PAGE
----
An afterimage is an optical illusion of an image that continues to appear in one's vision after the exposure to the original image has stopped. One that we have all experienced without knowing it is the bright glow that floats before our eyes after staring at a light bulb for a few seconds.

Ewald Hering (Karl Ewald Konstantin Hering) was a German physiologist who not only described the Hering illusion, but explained how the brain sees afterimages, in terms of three pairs of primary colors. After-images appear once the original stimulus is removed. The colors revealed are usually the opposite (complementary) colors of the original picture. He explained the opponent process theory, which suggests that we receive information for three opponent color groups: red vs. green, blue vs. yellow, and black vs. white. This opponent process theory says that any visual receptor (cones and rods) that was turned off by one of these colors was excited by its coupled color. Therefore, a green image will produce a red afterimage.

There are two types of Afterimages: negative (inverted) and positive (retaining original color). The exact process behind positive afterimages is unknown but it is related to neural adaptation. Negative afterimages are better understood.

Negative afterimages
Negative afterimages are caused when the eye's photoreceptors, primarily the cones, adapt to the image by over stimulation and lose sensitivity. Normally the eye deals with this problem by rapidly moving, and the “flickering” is later "filtered out" by our brains so it is not noticeable. However, if the color image is large enough and the small movements are not enough to change the color under one area of the retina, those cones will eventually get tired or adapt and stop responding. This can also affect the rods.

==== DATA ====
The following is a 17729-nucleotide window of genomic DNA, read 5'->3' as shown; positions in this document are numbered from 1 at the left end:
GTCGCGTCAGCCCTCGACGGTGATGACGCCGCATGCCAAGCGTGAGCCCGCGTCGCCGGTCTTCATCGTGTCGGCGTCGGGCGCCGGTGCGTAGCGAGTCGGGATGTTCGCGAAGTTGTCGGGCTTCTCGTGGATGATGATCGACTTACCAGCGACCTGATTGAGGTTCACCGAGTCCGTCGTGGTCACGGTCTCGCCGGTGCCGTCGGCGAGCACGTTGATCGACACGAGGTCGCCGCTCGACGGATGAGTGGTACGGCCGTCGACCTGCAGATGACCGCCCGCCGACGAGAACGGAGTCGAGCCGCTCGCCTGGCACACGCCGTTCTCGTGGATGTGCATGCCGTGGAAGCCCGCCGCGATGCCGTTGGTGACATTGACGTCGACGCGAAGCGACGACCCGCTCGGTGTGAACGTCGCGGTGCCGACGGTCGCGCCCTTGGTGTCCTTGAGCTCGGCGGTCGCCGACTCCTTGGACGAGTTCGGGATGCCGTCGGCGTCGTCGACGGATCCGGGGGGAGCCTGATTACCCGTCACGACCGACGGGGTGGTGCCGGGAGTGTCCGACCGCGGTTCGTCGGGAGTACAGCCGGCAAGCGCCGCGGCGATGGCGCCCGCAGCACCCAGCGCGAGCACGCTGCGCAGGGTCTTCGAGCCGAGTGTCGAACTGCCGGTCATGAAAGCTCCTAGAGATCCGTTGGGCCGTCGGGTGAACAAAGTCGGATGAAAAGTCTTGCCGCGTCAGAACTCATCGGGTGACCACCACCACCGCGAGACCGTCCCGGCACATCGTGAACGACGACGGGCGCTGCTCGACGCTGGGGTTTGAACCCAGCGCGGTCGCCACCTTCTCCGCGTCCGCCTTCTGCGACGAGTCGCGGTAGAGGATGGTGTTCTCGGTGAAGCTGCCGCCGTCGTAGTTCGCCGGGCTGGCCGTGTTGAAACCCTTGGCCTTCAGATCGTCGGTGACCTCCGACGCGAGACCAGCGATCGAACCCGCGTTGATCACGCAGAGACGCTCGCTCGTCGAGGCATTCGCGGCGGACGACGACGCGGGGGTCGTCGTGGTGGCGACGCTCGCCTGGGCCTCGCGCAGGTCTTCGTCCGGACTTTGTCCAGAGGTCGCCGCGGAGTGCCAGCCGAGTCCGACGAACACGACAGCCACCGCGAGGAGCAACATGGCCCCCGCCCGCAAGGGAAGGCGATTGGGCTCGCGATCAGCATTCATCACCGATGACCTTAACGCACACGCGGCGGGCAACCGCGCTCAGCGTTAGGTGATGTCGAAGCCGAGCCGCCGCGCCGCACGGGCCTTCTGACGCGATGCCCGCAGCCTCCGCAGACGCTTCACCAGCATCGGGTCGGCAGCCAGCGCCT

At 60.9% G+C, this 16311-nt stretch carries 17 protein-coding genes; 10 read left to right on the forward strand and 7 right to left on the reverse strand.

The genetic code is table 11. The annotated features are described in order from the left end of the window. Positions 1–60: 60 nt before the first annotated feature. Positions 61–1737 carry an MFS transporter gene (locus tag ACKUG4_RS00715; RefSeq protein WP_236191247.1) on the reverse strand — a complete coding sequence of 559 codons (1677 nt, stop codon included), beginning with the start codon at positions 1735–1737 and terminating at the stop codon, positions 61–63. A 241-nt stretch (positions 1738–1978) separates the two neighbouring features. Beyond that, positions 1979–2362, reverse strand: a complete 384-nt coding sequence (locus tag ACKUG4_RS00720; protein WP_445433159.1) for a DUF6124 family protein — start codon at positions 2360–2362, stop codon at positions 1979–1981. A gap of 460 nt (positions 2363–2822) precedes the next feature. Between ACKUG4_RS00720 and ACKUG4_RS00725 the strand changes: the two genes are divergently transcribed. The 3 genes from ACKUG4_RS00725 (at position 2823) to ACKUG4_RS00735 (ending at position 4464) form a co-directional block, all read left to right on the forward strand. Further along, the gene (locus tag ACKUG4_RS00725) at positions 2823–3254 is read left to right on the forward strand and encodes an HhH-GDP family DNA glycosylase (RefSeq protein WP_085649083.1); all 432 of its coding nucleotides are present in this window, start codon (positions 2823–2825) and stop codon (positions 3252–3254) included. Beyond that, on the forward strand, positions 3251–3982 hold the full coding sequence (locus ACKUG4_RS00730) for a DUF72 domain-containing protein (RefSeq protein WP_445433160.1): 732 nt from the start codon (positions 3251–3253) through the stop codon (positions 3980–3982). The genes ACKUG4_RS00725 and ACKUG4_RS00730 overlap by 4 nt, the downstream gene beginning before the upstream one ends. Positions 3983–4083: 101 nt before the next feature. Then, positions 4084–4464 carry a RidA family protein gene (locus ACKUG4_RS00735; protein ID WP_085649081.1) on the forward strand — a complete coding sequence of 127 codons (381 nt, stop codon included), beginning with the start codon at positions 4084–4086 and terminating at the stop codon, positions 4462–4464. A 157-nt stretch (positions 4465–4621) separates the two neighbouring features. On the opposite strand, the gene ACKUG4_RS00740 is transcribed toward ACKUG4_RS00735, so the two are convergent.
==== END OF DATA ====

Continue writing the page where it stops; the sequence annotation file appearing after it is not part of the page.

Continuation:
When the eyes are diverted to a blank space, the adapted cones send out little signals and those colors remain muted. However, the surrounding cones that were not being excited by that color are still "fresh", and send out a strong signal. The brain interprets the signal as exactly the opposite color.

Positive afterimages
Positive afterimages appear the same color as the original image. They are brief, lasting usually less than half a second, and may not occur unless the stimulus is very bright. Although there is not much information on Positive Afterimages we know that activity in the visual system makes the retinal photoreceptor cells (cones and rods) send neural impulses to the occipital lobe revealing that the experience of a stimulus can vary with the intensity of the stimulus. Usually only very bright stimuli such as the sun produce positive afterimages, and a stimulus, which brings out a positive image, will usually trigger a negative afterimage quickly via the adaptation process. That is why my print out did not work the first time around; the intensity/saturation were not a strong enough stimulus.

So what is the difference between the positive and negative afterimage? A positive afterimage forms only when the backdrop used is the same external object and the negative afterimage forms only when the eyes are shifted away from the external object using a blank backdrop.
While doing this assignment I discovered a variety of optical illusions that blew my mind away. Choosing one was fairly difficult, but I am glad I chose this one. It was easy to make-easier than I though possible-and if you do it correctly it works really well. Even when you are not testing yourself if you are looking at it while showing someone, the result will also affect you.

1 comment:

  1. wow, super brutal
    viste, yo no he impreso nada todavia
    pero lo hice en photoshop.
    super coooool

    cuidate mucho